WB sets up panel to probe Pegasus spyware
KOLKATA, July 26: West Bengal has ordered an inquiry into the Pegasus snooping row that has rocked the nation since July 18, becoming the first state to do so, said chief minister Mamata Banerjee on Monday.
"The Cabinet has approved the appointment of a commission of inquiry comprising former Supreme Court judge, Justice (retd) MB Lokur and retired chief justice of Calcutta high court, Justice (retd) Jyotirmay Bhattacharya in exercise of the power conferred by section 3 of the Commission of Enquiry Act, 1952 in the matter of widely reported illegal hacking, monitoring, putting under surveillance, tracking, recording etc of mobile phones of various persons in the state of West Bengal," Banerjee said while addressing media at the state secretariat before leaving for Delhi.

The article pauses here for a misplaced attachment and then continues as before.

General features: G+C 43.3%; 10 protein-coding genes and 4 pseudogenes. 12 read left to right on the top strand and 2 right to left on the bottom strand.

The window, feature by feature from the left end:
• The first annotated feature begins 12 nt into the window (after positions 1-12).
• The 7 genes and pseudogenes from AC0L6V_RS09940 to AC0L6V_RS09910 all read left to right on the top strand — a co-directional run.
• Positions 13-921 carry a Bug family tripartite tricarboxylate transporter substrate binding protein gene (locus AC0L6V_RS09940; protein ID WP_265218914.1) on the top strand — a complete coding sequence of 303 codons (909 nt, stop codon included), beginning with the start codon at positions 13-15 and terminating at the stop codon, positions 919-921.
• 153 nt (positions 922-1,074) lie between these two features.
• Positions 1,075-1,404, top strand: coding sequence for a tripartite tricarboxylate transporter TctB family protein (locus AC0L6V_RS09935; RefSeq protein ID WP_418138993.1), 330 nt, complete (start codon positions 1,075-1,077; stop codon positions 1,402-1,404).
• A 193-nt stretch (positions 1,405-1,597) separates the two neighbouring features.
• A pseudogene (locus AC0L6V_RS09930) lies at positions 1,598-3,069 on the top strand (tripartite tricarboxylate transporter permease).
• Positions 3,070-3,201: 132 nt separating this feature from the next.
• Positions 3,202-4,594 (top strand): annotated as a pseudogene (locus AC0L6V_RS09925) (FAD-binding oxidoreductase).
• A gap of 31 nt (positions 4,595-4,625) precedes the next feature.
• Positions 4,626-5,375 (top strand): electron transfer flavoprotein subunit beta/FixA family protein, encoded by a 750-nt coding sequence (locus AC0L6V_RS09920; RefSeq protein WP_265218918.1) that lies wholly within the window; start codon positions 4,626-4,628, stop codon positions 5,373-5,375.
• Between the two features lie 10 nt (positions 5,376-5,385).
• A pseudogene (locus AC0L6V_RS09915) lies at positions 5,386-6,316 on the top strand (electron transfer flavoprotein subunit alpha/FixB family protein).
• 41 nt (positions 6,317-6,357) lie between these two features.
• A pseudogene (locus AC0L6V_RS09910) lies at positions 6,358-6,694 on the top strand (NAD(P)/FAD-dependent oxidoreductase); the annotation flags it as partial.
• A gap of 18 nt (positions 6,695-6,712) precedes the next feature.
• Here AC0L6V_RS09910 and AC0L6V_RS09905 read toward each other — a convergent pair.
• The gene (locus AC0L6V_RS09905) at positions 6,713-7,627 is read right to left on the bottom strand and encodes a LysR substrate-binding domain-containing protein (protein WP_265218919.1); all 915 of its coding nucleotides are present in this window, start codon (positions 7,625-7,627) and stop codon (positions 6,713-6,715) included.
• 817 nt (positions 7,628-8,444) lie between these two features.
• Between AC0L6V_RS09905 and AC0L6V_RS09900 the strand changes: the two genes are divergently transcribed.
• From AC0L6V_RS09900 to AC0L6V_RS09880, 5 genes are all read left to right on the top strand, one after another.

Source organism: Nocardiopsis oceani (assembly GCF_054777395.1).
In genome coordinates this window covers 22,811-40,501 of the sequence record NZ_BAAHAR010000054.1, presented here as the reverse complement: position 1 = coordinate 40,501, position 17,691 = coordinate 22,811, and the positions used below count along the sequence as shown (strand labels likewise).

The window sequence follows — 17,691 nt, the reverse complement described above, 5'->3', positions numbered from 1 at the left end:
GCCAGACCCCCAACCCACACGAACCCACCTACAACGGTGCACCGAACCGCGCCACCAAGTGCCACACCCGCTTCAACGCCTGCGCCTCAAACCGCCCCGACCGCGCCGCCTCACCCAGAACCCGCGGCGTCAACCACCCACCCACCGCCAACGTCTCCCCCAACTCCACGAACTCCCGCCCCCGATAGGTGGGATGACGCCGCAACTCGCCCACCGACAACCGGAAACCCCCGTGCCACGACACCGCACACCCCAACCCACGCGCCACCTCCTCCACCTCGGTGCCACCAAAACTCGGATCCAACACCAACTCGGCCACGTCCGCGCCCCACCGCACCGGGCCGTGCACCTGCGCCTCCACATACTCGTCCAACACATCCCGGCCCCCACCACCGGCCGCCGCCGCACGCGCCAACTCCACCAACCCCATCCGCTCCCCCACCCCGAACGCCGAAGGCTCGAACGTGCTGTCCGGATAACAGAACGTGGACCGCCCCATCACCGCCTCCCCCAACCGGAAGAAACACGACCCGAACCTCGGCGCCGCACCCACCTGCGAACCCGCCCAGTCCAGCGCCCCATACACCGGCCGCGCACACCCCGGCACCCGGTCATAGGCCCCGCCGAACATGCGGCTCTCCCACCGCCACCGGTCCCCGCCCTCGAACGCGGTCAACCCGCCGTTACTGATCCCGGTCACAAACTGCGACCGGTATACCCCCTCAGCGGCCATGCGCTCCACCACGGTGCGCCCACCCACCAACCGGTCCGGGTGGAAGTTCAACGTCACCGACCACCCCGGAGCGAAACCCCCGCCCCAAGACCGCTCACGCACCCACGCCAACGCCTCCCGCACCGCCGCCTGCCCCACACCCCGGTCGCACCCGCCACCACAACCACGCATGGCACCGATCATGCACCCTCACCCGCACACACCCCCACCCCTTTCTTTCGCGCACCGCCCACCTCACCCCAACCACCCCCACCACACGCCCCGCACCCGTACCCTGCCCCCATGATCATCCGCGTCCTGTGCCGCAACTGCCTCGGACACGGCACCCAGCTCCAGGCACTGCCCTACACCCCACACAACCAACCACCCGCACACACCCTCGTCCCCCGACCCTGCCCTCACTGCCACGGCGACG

The Pegasus row erupted last Sunday before the beginning of the current monsoon session of Parliament after an international investigative consortium reported that India was among the countries that used Israeli company NSO Group's phone hacking software, Pegasus, to potentially target politicians, journalists and activists.
"Over the past one week, we thought the Centre would initiate a probe, monitored by the apex court on which the citizens have faith. But when we saw that the Centre was apathetical, we decided to appoint a commission of inquiry comprising two retired judges. West Bengal is the first state to do this. They would look into how hacking was being done and who were the persons behind it," she said.
"If someone is asleep, he must be awakened. This is a small step. Hopefully this would awaken others. This is has been approved in the cabinet today. We would now request the two retired judged to join and start the inquiry," she added. -HT